Wenzel has had a bit of experience dealing with people with eating disorders, notably people she has raced with and explains how hard it is the help them. "The fact is that there are athletes out there who have made themselves unhealthily skinny or 'scary skinny' as I call it in coaching, and for some time they were able to maintain a noticeably higher level of racing performance, particularly in climbing. When a racer is super skinny, it's hard to reason with her while she's performing. But they have to understand that they are making a choice in their future health and may be doing damage to their bodies that they may never be able to undo. Some of these riders may seem just incredibly fit and seem to have admirable discipline and everything in order, but then they blow later, and beyond those who know them well, most outsiders don't even see it coming until the athlete actually melts down, takes a break and puts on more weight than she's ever raced with before or quits the sport altogether."
Dotsie Cowden is an athlete who has personally experienced anorexia and has built her way back up to be a strong athlete now riding on the US National team. In her case however, her eating disorder stemmed from modelling prior to cycling. "I come from a severe anorexia background when I was modelling in my early 20s followed by a year of bulimia," she explains. "It is kind of strange now competing in a sport where weight is an issue. I have learned though, through lots of trial and error what kinds of foods/fuel my body runs on best. My best advice is to search out what body type you are and what kinds of foods your body processes best. One key rule is NO deprivation. I know this is easier said than done, but if you can allow yourself to indulge when a craving arises, then you will never overeat."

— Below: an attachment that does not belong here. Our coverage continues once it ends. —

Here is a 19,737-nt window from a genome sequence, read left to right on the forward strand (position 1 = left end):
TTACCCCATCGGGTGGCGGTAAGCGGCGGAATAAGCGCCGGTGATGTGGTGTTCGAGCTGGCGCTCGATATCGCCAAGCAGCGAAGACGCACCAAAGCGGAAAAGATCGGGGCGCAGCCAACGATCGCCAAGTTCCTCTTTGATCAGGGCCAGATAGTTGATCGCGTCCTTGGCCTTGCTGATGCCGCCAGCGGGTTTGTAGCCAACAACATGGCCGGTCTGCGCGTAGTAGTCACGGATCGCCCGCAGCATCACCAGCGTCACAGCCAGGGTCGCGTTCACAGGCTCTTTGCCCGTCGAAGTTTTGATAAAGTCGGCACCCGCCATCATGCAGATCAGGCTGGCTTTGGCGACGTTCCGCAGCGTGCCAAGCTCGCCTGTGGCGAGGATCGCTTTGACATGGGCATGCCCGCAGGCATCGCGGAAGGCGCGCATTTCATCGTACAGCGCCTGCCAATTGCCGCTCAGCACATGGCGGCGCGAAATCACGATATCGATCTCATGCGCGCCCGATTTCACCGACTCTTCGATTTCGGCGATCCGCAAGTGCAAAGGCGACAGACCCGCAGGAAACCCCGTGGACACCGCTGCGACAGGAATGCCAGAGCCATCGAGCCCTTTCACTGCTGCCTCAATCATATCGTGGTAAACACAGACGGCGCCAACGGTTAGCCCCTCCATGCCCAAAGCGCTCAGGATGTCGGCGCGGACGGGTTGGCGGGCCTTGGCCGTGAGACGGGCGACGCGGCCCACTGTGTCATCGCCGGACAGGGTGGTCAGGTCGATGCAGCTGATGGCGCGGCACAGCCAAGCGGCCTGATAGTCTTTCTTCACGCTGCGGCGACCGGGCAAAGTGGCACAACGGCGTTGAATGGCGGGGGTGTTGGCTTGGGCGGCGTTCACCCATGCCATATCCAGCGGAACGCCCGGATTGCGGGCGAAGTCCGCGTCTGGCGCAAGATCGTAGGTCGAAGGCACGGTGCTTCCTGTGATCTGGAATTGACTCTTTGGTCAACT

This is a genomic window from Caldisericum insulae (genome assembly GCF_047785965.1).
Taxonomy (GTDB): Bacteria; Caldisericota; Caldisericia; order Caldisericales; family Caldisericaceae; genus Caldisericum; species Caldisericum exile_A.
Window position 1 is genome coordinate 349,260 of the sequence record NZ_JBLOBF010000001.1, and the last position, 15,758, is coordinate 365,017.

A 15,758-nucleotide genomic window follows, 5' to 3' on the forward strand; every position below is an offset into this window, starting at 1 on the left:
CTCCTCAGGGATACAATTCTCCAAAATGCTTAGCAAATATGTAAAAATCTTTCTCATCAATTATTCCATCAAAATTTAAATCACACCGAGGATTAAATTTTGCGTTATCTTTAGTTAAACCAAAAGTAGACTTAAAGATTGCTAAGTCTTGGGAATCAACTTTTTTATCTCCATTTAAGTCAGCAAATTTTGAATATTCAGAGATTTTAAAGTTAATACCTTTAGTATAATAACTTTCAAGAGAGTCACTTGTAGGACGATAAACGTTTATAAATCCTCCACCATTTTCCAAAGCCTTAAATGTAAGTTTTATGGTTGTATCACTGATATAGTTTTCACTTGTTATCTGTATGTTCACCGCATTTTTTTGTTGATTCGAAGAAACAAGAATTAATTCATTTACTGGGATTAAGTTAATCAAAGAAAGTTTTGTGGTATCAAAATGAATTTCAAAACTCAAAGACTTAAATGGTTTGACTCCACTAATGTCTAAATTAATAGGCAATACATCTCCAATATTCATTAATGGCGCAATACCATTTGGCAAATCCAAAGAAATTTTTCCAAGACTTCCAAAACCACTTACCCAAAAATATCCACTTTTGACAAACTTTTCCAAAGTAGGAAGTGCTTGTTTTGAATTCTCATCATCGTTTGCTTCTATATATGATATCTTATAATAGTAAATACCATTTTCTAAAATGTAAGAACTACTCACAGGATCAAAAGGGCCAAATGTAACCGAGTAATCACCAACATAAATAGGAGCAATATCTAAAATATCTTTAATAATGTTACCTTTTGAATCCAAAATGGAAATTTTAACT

Eating disorders are a problem in all walks of life. Cycling, due to its power to weight necessity accentuates the problem for some athletes. What must be learned from this is that anorexia is a very dangerous disease and can in fact kill you. It is important for athletes of all ages and sexes seek advice from coaches or nutritionists when trying to lose weight. Being lean and muscular is a healthy goal, but doing it in the right way is extremely important.
In Part 2 of Out of Order: Eating disorders (to be published next week), Cyclingnews speaks with a number of current and former professional women's cyclists, who each lend their words of wisdom. Some, like Catherine Marsal have learned the hard way, whereas former World Cup champion Anna Millward experimented safely to discover what was best for her.